Living in such an urban environment as we do here in Vancouver, I often hear of owners who have dogs who bark when left being advised not to go back into the room until the dog has stopped barking. This is good advice, as we don’t want the dog to think that barking makes the door open. However, it’s slightly more complicated than that.
Dogs who bark for attention will usually bark in a repeated pattern. For instance 2 barks, short pause, 3 barks, short pause, 2 barks, short pause, 3 barks, short pause, 2 barks, short pause, 3 barks, long pause. The long pause is to see if there has been any reaction to their barking. If you open the door during any of the pauses (because you’ve waited for the dog to stop barking) in the dog’s mind the door has opened because of their barking and you will have reinforced that idea. Your dog will now bark more when they want a door to open. Attention seeking barking isn’t very demanding of energy, so dogs can keep it up for a very long time.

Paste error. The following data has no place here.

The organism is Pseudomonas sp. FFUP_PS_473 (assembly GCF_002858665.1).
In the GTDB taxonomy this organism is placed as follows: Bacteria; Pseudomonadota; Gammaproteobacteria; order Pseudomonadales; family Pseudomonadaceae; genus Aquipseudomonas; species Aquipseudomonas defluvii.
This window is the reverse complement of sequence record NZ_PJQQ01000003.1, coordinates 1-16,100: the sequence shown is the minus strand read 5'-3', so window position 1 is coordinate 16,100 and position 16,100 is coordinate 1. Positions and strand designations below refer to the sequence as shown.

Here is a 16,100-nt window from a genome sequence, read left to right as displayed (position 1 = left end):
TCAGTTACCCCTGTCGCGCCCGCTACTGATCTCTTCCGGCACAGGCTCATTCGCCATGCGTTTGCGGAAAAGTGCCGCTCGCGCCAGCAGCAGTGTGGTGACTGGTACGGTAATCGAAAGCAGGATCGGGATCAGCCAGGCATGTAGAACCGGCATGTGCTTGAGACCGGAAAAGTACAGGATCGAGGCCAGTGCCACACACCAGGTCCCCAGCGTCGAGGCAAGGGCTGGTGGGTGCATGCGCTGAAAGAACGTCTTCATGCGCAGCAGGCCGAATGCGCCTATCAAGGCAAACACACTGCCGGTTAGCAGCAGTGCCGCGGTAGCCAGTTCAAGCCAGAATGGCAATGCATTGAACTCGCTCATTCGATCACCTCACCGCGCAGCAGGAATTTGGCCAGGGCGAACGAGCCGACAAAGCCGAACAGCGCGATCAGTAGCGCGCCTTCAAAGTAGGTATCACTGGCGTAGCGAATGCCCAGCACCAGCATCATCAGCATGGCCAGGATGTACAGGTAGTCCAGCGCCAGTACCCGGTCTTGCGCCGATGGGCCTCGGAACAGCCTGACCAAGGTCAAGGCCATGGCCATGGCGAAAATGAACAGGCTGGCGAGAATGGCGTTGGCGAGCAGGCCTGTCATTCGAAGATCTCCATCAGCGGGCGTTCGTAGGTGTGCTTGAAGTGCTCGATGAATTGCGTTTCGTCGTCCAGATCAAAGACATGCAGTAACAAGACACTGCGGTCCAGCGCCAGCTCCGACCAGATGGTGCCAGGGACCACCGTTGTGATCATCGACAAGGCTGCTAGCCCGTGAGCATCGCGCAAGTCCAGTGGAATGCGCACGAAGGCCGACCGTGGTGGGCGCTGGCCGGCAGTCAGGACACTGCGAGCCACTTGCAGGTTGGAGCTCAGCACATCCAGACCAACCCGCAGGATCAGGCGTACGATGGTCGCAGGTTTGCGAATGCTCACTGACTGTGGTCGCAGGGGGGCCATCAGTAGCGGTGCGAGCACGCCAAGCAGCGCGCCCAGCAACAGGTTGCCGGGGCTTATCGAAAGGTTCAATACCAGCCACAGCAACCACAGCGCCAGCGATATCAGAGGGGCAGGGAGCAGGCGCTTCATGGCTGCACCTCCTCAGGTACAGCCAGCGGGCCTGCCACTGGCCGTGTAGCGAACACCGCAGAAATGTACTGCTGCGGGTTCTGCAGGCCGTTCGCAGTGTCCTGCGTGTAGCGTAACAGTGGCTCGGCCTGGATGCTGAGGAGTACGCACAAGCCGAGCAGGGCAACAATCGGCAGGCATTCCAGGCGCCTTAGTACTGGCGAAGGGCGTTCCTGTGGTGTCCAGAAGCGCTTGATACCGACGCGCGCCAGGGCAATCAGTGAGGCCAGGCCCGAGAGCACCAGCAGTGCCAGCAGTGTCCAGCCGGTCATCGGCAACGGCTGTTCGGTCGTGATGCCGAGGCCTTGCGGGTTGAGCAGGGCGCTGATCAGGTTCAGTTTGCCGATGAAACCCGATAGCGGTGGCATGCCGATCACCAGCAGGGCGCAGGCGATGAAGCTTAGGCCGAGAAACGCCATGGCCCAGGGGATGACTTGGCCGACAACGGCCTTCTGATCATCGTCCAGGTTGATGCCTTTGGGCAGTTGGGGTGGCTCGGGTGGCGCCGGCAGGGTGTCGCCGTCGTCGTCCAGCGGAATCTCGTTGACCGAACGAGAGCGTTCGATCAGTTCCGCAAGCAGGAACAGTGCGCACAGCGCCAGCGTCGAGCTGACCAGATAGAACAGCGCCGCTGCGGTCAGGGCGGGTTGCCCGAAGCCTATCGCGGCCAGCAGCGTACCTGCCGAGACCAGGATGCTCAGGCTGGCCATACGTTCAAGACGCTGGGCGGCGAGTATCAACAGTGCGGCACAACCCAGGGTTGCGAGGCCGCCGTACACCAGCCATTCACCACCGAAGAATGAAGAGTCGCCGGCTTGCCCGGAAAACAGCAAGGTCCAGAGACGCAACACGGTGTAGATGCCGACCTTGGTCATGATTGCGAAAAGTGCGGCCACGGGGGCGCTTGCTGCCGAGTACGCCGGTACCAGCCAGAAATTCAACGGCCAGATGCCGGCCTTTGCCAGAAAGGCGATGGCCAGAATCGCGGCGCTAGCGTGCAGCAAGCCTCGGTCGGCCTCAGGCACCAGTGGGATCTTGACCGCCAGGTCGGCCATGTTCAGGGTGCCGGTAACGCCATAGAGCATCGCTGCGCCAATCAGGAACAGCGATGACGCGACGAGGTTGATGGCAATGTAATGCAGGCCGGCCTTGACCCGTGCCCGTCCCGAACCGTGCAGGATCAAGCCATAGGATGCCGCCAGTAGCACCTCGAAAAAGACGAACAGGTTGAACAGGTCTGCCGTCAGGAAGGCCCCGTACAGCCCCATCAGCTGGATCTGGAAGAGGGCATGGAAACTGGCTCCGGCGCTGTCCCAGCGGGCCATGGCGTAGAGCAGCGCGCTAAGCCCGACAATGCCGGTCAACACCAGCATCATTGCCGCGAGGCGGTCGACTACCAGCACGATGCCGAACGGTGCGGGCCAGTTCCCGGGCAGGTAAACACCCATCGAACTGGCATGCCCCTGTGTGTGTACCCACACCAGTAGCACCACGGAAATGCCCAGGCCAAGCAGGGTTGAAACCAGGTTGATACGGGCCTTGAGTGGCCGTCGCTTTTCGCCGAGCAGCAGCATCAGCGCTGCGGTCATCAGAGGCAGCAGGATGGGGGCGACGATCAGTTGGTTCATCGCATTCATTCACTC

To ‘fix’ the problem with a dog who has made a habit of attention seeking barking over a long period of time, you need to make sure the door does not open for at least 2 minutes after the barking has stopped (be strong!) to be sure the dog has given up on the barking. With a younger dog if they become distracted by something else that’s a good time to open the door, or better yet, if any age dog lies down, and perfection, they sigh. That’s the perfect time to open the door.